Divisions plague ASG after racially insensitive video drops in a group chat

Amid allegations of racist conduct by two student senators and an executive cabinet member, Miami’s Associated Student Government (ASG) held a 90-minute closed-door meeting Tuesday, Nov. 13, that appeared to violate Ohio’s open-meeting law.

The executive session was called to discuss a two-year-old Snapchat video that has plunged ASG into turmoil.

Two years ago, College of Education, Health and Society Academic Senator Conor Daly and Off-Campus Senator Connor Mallegg were filmed in a Snapchat video singing and dancing along to the song “Ultralight Beam” by Kanye West featuring Chance The Rapper. It is unclear whether they used the racial slur in the song’s lyrics — ASG’s own oversight committee cleared the students of wrongdoing, but other members of the body launched a petition to impeach the two senators.

On Wednesday, Oct. 10, 2018, Secretary for On-Campus Affairs Mike Meleka sent the two-year-old video from his Snapchat memories in a Snapchat group of current and former ASG members. Meleka had undergone surgery the previous day and was under the influence of heavy painkillers. He claims not to have watched the video before he sent it.

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ASG violated Ohio law by closing the meeting to the public without providing an adequate reason. When The Miami Student’s reporter asked for the explicit purpose of calling the executive session, Speaker of Senate Cole Hankins refused to provide one.

“When Student Senate approves student organization funding allocations or our internal operating budget, we are required to act as a public body because, in those instances, we are allocating public money derived from student fees,” Hankins wrote in an email following the meeting last Tuesday. “Aside from those cases, we are not legally required to act as a public body.”

The Ohio Revised Code Section 121.22 lists specific instances when a public body is allowed to call an executive session and bar reporters and other observers from the proceedings. The body must state which of the specified instances is the reason for calling the session.

ASG claims not to be a public body in most circumstances. However, the Ohio Revised Code defines a public body as “any board, commission, committee, council or similar decision-making body of a state agency, institution or authority.” Miami University is a state institution, held to these same standards. ASG is a public body at all times, according to the Student Press Law Center.

In a 2001 case, The Cincinnati Enquirer v. City of Cincinnati, the Ohio Court of Appeals ruled that a body that makes decisions and gives recommendations to a public body must comply with the public meetings law.

Therefore, even if ASG’s decisions are not final, they are still bound under the same laws.

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After the video was posted, some members of the Snapchat group chat spoke up, saying the video was offensive. Meleka and Mallegg both apologized to the group chat. Daly was not originally included in the group, but he joined the Snapchat group to apologize and then later left the chat.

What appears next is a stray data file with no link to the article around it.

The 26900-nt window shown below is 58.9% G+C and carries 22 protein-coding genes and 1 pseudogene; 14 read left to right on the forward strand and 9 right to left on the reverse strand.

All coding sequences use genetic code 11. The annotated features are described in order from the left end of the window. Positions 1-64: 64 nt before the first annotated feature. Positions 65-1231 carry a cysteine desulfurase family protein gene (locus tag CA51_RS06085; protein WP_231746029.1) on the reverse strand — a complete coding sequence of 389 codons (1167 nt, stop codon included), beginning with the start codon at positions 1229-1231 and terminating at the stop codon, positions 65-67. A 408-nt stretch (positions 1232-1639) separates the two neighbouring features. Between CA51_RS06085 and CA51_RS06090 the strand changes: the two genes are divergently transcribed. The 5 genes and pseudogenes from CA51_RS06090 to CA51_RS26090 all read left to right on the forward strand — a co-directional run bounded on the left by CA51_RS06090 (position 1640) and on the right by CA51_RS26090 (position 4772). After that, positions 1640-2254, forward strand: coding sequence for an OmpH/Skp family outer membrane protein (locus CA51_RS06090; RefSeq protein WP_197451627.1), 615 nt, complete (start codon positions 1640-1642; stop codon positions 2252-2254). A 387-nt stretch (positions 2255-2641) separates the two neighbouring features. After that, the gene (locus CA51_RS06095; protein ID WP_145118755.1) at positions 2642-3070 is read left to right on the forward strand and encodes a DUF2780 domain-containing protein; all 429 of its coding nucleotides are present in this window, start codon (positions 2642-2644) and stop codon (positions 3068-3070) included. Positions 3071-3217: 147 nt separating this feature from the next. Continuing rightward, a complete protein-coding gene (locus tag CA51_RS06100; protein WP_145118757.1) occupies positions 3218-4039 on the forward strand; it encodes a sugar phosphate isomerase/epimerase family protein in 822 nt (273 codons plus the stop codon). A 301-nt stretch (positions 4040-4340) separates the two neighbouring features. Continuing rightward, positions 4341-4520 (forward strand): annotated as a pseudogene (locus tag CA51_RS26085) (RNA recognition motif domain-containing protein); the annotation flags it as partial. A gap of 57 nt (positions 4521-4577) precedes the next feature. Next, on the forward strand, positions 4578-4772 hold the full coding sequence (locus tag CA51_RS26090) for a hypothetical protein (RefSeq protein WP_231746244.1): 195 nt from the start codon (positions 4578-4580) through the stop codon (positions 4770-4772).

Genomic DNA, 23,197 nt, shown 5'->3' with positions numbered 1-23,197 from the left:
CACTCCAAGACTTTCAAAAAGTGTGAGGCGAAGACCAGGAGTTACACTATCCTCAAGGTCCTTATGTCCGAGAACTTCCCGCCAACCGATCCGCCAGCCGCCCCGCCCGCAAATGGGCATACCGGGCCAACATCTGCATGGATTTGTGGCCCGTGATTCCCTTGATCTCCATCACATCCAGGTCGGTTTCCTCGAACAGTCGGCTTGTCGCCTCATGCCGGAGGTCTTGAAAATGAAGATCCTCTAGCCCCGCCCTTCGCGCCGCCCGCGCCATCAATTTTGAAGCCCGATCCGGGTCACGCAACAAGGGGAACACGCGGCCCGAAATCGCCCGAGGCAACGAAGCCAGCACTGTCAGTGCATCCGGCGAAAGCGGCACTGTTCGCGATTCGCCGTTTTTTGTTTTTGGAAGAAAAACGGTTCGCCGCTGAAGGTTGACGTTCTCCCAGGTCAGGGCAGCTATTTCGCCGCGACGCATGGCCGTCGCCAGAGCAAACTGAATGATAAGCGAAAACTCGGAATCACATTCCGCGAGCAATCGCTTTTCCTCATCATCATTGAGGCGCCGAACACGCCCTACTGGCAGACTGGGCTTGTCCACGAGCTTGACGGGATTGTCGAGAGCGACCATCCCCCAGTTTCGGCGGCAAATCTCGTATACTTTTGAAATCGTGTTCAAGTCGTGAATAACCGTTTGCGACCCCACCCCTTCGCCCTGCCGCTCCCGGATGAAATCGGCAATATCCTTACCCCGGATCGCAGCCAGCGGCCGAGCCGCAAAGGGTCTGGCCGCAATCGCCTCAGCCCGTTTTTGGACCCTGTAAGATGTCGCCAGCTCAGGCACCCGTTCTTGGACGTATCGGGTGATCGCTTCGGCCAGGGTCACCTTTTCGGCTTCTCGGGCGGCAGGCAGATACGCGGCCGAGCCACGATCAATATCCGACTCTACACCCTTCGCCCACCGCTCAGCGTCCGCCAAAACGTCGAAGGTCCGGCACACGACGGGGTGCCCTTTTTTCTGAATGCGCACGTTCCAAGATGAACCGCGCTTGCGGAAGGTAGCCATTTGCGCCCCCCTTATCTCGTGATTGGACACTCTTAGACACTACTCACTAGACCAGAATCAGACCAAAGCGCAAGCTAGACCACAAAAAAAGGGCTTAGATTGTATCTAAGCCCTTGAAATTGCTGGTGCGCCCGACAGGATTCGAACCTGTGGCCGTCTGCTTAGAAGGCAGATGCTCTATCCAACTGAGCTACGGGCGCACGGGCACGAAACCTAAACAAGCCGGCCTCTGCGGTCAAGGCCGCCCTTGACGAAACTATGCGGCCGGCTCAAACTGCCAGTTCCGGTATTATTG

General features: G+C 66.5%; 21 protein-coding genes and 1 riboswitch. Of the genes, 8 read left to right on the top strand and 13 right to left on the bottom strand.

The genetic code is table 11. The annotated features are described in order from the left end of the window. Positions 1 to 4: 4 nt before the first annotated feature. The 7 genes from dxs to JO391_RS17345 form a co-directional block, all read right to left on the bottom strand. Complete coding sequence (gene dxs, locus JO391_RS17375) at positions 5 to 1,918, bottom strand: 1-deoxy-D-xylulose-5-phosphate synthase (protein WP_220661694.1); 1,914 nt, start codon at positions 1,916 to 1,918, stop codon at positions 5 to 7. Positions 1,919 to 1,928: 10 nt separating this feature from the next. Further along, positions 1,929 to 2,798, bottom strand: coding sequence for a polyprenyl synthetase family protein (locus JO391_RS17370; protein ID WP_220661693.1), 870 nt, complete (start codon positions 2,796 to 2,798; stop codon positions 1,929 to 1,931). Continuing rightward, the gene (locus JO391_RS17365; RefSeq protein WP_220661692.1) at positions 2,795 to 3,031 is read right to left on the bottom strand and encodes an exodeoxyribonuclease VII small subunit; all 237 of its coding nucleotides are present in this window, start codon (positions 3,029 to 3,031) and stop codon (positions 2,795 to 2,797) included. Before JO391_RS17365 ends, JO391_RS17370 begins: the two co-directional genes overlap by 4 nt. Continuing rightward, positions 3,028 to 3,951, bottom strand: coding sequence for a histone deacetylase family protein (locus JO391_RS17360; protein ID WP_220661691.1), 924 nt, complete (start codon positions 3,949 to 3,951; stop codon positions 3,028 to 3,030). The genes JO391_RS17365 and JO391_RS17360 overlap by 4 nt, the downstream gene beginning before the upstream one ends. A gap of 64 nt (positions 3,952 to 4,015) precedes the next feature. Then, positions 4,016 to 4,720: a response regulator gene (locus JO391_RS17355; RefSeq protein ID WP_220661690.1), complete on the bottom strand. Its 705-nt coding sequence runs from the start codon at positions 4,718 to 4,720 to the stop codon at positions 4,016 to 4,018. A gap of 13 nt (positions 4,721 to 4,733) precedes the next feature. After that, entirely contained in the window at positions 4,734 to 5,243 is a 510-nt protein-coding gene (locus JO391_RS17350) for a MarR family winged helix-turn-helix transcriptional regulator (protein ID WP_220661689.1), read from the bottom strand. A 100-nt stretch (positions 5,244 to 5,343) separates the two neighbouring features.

“Videos like that, that word, anything that causes damage to the community is just — it’s not acceptable,” said Scott Walter, assistant vice president for student affairs and adviser to ASG’s Executive Cabinet. “It’s not acceptable regardless of the context, regardless of the content.”

Walter said he was not consulted as to whether the senators and cabinet member should resign when ASG considered its options in dealing with the situation.

Mallegg said he offered to speak with anyone in the group chat who was hurt by the contents of the video.

“I believe that the riffs [sic] in our community will only be repaired when we, as individuals, start having open, honest and intentional conversations with the goal of reaching mutual understanding,” Mallegg wrote in a statement to The Miami Student, “and I am more than willing to have these conversations with anybody who is willing.”

After Hankins and Courtney Rose, the Secretary for Diversity and Inclusion, saw the video, they encouraged Daly, Mallegg and Meleka to resign from their positions in ASG, said three members of ASG.

One of the senators reached out to Eric Buller, director of the Harry T. Wilks Leadership Institute and ASG Senate advisor, for advice on how to proceed. Buller said he did not tell the senator what to do but instead advised that the senator consider whether he had uttered the racial slur and to do what he thought was right.

Daly, Mallegg and Meleka decided to follow the investigatory oversight process outlined in ASG’s bylaws.

On Friday, Oct. 12, Daly, Mallegg and Meleka were referred to the oversight committee by a member of ASG. Daly recused himself, as he was a member of the committee. Tatum Andres, chair of the committee, stepped down due to a friendship with the senators, and Bradley Davis became acting chair, said a source present at the ASG meeting last Tuesday.

The oversight committee spent a week interviewing the three senators as well as others deemed relevant to the investigation because of their expressed views on diversity. The committee used software to slow down the video and watch it dozens of times. The software allowed the committee to zoom in on each of the senators’ faces to determine if they had uttered the racial slur.

On Monday, Oct. 22, the committee released a report stating that Meleka did not violate the ASG bylaws – including Section 502, the nondiscrimination clause, and Section 211.A, stating that the Secretary for On-Campus Affairs should “take responsibility for all activities in the area of on campus life.” The committee found that Daly and Mallegg did not violate Section 502 or Section 107.D, which relates to how senators interact with their constituents.

According to the ASG bylaws, the oversight committee is not obligated to produce a report if they find no wrongdoing. Despite this, the committee decided to write one in this instance, in case the issue was debated further in the future, said a member of the oversight committee. The committee wanted to make sure they could not be accused of clearing the senators of any charges due to friendships with either of them.

The oversight committee’s decision was directly in line with most of the testimony provided to the committee, as well as what the committee had observed from watching the video numerous times, according to an ASG member. The committee’s decision was unanimous.